• Swan Song by the Earl of Slander

    Swan Song hits you because you aren't prepared for it. Just like Green Room the story starts off innocently enough--a man's dog eats some aluminum foil and the vet makes the dog better. Man happens to be a reporter, asks the vet to do a humanitarian piece on him, get him some publicity. But... humanitarian pieces don't really sell. And... if it bleeds it leads. And... let's face it, everybody turns on the 5 oclock news to see what hero fell today. Swan Song hits you like a sucker punch you never saw coming (unless you read this spoiler and you're waiting for it), and just misses the cut for being a favorite.

  • Dog Years by Brandon Whittier

    First you chuckle, just at the premise of the story. Then you find yourself "ewwing" and "I can't believe it."

    And then your eyes will pretty much widen as the conclusion of this progeriatric and his "angels of mercy" strikes home and the readers are suddenly exposed to what kind of person Mr. Whittier is...

  • Ambition by the Duke of Vandals

    Ambition is a story about an artist on the rise. After being released from court for his latest "art show" Terry Fletcher is recruited by an important critic to work for his studio. Of course, there is a price to gathering such sudden fame... of course Terry Fletcher is willing to pay...

  • Post-Production by Mrs. Clark

    This story revolves around what people will do for money. Not just some quick cash, but the kind of money that makes them think they'll never have another problem again. What at first seems like a solution winds up inexplicably destroying a marraige and leaves Tess Clark alone in the world... for the next nine months.

  • Exodus by Director Denial

    "Nobody here is defending what Cora did."

    But still, it did happen. What happens when dolls underaged victims use to identify where they were hurt become victims themselves? What happens when officers of the law abuse break rooms and cpr dolls? In Exodus Cora Reynolds has the answers for everything, including how to get away.

  • Punch Drunk by the Reverend Godless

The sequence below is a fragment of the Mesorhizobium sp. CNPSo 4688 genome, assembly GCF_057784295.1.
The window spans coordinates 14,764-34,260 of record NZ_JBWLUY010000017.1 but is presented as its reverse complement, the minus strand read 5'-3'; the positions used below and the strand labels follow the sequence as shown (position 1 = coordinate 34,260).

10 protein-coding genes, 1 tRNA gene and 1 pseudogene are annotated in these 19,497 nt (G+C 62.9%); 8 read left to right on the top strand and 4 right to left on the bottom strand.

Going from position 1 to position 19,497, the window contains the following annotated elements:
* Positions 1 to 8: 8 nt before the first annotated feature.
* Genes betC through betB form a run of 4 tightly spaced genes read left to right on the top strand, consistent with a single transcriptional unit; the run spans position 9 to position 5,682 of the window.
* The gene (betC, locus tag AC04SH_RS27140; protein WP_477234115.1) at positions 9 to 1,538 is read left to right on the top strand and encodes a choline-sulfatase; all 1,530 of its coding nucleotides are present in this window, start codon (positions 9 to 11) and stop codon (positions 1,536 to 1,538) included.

Another Playboy previewed story, Punch Drunk is a money-making scheme about some good ole boys who have strangers line up to sock 'em with "that wailing song from the end of that Titanic movie" playing in the background. What's all this money for, you ask? Well, you never want to tell the charter plane company their plane is only making a one way trip.

  • Ritual by the Matchmaker


    It's a joke the uncles tell. It's a family tradition from the war. It's a horrible secret passed on when the cousins reach manhood.

    It's the second best story in Haunted.

    "Yes, terrible things happen, but sometimes those terrible things -- they save you."

    Ritual is concise and glaring, so bright like sunset that you need to squint and swat at imaginary gnats buzzing around as you buzz through five pages it lives on. The biggest inside joke one family has owes its roots to the last big war, when all the uncles served together -- and may be the reason why they're all still there.

  • The Nightmare Box by Mrs. Clark

    It's part of an art exhibit, but it really isn't just art. It's stored on a dusty shelf of an antique shop, but nobody knows how it got there. It looks innocent enough, like an old time camera, a box on three legs. It's laquered black, with two big handles that you have to hold as you lean in close, twisted, and topheavy to look inside the viewfinder.

    And then you press the button.

    If The Nightmare Box is still ticking when you press the button, nothing happens. You just see a close reflection of your eye in the glass lense. But if the box has stopped ticking... that's the time to look inside and see what it has to show you.

    The Nightmare Box is beautiful. At one point I had to literally stop reading and go back several paragraphs, just because they were so good. The Nightmare Box is your favorite song on a new cd, the one that you play three or four times for everytime you listen to any other song. It's that good. It's so good that I can't hope to do it justice with a blurb. If you've never heard of Chuck Palahniuk before and have no faith in any of his books go to your library, take out Haunted and read this story. It's that good.

  • Civil Twilight by Sister Vigilante

    Civil Twilight tells the story of a city gripped by fear. A monster is killing innocent citizens at dusk, with only its earth-shaking, window exploding, heart stopping, skull crushing footsteps as warning. This story looks into the behavior of a city in the grips of a red herring serial killer and how the citizens react.

  • Product Placement by Chef Assassin

    You will laugh reading the story by the Chef Assassin. You probably shouldn't, you may feel a little bad about it, but you will laugh. Just a little. With a name like "Chef Assassin" and a confessional letter to the Manager of Kutting-Blok Knife Products and an author like Palahniuk you can only guess what will happen, until Chef Richard Talbot tells you exactly what his plan is.